It was foggy and cold here this morning. We changed back the clocks last night so it would be another few hours before the fog lifted but once it did the sun came out and it was relatively cool but pleasant in the sun. Our first chateau was down the street from our hotel so we walked. It was a beautiful setting with the house sitting perched over a river. Unfortunately, because these places we have seen all throughout this trip are so old, they seem to constantly be under renovation. I can’t seem to escape the scaffolding in any of the pictures! We picked up our audio guide and began the tour. Apparently the original owner couldn’t pay his taxes on the chateau so it was given to the king. He, in turn, gave it to his favorite mistress. Favorite mistress!! Doesn’t that imply there was more than one?! The French seem to be a little loose on those things. The English hide their mistresses where the French flaunt them. When the king died the queen demanded the house be given to her in exchange for another chateau somewhere else. I think she had that right! Throughout the years the chateau was owned and updated by various women. It is known as the women’s chateau. There were amazing tapestries and painted ceilings. We continue to marvel at how these places got built so long ago! Trying to get a small house built today takes long enough! Naturally there were also beautiful gardens and a mote surrounding the house. Todd was impressed with all the fish in the mote! During WWI the chateau was used as a military hospital and the men used to string their lines out their windows attached to a bell. Well the bell rang they knew they had a nibble on their line. We wandered the gardens a bit and headed down to the Maze. We thought it would be a bit harder than it was to get to the center but it was pretty easy. We visited the farm and outer houses and went into a wax museum that told the story of the many women of the house in period costume.

After leaving the chateau we drove over to Amboise to another chateau that Da Vinci spent his last years living in. We toured the home and the basement where many replicas of his inventions are kept. The gardens were filled with more of his ideas and we had an educational afternoon. As I mentioned in an earlier post, the leaves are all changing so the gardens were filled with fallen leaves and sunlit avenues. If I weren’t feeling so tired and sick I would have enjoyed it more I am sure. We went across the street for something to eat. We both got crepes. Todd had ham and cheese with a cooked egg on top! It made me feel a bit better so I wanted to keep going. So we got back in the car and drove to Cheverny to see a chateau that people are still living in. The rooms were all decorated with a combination of pieces from different periods and the grounds were very pretty as well. It is a hunting chateau so we went down to the kennels to see the massive hunting dogs. There were a ton of them, all anxious to get out of their large cage. We toured the kitchen garden and the trophy room (trophies meaning antlers all along the walls.) It was an interesting day.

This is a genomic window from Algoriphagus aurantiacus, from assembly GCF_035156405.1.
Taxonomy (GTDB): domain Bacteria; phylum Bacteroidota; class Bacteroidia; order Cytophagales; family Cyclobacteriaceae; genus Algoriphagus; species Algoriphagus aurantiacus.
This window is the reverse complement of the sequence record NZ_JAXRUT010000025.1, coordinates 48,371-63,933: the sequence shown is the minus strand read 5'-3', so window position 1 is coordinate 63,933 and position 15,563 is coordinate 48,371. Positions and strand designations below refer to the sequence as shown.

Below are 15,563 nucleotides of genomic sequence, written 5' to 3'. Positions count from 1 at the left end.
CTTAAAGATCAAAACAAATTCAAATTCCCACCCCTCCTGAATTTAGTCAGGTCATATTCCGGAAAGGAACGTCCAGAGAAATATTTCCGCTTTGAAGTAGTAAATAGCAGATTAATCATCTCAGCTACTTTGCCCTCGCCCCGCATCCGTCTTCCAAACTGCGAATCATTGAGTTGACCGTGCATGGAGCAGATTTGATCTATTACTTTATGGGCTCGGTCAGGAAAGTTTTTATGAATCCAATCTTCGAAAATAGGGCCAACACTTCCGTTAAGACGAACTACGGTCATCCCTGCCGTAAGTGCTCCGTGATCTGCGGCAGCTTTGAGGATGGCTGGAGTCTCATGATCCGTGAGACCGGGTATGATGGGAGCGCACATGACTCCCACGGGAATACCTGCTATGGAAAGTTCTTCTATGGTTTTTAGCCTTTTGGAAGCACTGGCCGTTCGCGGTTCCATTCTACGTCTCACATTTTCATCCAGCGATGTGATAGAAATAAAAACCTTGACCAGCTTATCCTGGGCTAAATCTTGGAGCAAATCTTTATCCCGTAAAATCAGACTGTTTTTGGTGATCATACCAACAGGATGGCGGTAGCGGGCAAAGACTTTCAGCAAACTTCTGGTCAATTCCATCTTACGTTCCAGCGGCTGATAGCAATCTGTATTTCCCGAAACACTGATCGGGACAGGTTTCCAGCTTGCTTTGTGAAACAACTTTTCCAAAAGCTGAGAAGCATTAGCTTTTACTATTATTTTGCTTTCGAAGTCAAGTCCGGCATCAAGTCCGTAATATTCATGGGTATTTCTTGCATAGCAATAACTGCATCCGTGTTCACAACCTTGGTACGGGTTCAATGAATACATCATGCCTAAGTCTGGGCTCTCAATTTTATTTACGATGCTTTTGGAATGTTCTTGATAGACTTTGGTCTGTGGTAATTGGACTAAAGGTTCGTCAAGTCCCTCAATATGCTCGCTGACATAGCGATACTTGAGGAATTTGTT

Our hotel room only has a tub so I am off to go soak for awhile and hope to be able to eat something more filling. Tomorrow we drive back into Paris (yikes!) for our last day/night. We are more than ready to come home. Last night we ate dinner next to a couple who were traveling for a month for their 25th anniversary. That is too long to live out of a suitcase and move from hotel to hotel. Todd asked me where I wanted to go for our 25th anniversary. “Let me get through this trip first!”


Saturday, October 25, 2008

Changing Landscapes

We woke this morning to sunshine and a free breakfast at the hotel. Neither turned out to be any good. By the time we got into the car and starting driving towards Mont St. Michel the sun was shrouded by clouds and we were praying it at least wouldn’t rain. We followed Bobus back out to the main roads - although there were a few times that Todd looked at the map, “That can’t be right!” he would utter. I stroked Bobus’ ego and we kept the faith. Sure enough, within a few hours we spotted the 1000 year old Abbey rising up from the fog. It was kind of creepy actually because we were driving through farm towns - see a cow, then see an old scary looking steepled church rising out of no where! The winding roads were again pretty narrow and we wondering what it would be like to make that drive in the summer with 10 times more tourists. Even with the rain we planned this trip well. The timing couldn’t be better.